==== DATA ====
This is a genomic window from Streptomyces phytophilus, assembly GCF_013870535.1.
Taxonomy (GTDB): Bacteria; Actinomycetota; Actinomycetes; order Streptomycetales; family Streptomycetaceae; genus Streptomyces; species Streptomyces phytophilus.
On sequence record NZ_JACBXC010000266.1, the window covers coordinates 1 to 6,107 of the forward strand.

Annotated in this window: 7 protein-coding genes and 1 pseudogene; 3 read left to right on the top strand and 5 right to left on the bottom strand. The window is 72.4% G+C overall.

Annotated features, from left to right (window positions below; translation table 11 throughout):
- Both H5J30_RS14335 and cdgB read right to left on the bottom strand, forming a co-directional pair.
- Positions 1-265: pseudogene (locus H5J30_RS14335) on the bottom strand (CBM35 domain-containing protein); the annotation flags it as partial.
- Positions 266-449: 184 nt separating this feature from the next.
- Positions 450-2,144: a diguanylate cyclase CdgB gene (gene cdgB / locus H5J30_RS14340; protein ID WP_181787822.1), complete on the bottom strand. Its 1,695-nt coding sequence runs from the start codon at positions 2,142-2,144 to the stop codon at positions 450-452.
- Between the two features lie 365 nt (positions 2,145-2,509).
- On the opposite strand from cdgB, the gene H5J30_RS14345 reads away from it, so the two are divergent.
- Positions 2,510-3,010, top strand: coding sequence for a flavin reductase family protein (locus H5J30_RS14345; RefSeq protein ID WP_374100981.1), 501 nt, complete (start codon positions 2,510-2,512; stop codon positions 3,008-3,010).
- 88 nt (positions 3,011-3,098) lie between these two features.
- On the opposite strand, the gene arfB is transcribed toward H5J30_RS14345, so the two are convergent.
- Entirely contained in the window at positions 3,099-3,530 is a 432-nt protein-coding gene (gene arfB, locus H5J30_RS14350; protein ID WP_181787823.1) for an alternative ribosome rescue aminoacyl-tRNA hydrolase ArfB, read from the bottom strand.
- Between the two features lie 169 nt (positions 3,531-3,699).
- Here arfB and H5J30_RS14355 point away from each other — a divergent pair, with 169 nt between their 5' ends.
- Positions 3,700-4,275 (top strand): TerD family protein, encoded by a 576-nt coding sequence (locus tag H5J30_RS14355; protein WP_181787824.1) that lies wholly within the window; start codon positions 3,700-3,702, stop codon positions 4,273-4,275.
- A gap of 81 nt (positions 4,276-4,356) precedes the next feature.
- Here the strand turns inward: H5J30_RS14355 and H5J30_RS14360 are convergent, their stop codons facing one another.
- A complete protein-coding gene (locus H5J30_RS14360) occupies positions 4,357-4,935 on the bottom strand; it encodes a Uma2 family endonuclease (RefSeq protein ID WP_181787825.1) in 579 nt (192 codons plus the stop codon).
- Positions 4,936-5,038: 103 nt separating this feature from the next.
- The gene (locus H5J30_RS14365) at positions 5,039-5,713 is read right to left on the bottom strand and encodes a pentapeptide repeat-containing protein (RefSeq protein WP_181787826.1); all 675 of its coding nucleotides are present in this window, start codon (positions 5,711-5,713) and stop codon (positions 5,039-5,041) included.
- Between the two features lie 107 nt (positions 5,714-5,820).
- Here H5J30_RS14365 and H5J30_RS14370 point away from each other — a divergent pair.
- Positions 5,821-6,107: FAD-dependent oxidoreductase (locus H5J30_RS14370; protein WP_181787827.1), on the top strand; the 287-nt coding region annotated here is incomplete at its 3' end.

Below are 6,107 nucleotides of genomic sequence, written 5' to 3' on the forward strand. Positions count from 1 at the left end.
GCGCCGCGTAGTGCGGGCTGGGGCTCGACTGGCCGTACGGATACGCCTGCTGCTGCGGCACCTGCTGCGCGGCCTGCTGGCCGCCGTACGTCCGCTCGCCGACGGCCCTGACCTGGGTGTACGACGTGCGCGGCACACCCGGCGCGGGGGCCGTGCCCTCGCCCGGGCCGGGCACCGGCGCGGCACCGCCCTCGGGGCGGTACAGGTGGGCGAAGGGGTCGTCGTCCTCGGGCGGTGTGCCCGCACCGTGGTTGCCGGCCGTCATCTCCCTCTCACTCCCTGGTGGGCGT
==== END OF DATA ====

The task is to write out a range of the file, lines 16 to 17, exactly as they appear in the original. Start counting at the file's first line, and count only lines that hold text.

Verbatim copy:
- Between the two features lie 169 nt (positions 3,531-3,699).
- Here arfB and H5J30_RS14355 point away from each other — a divergent pair, with 169 nt between their 5' ends.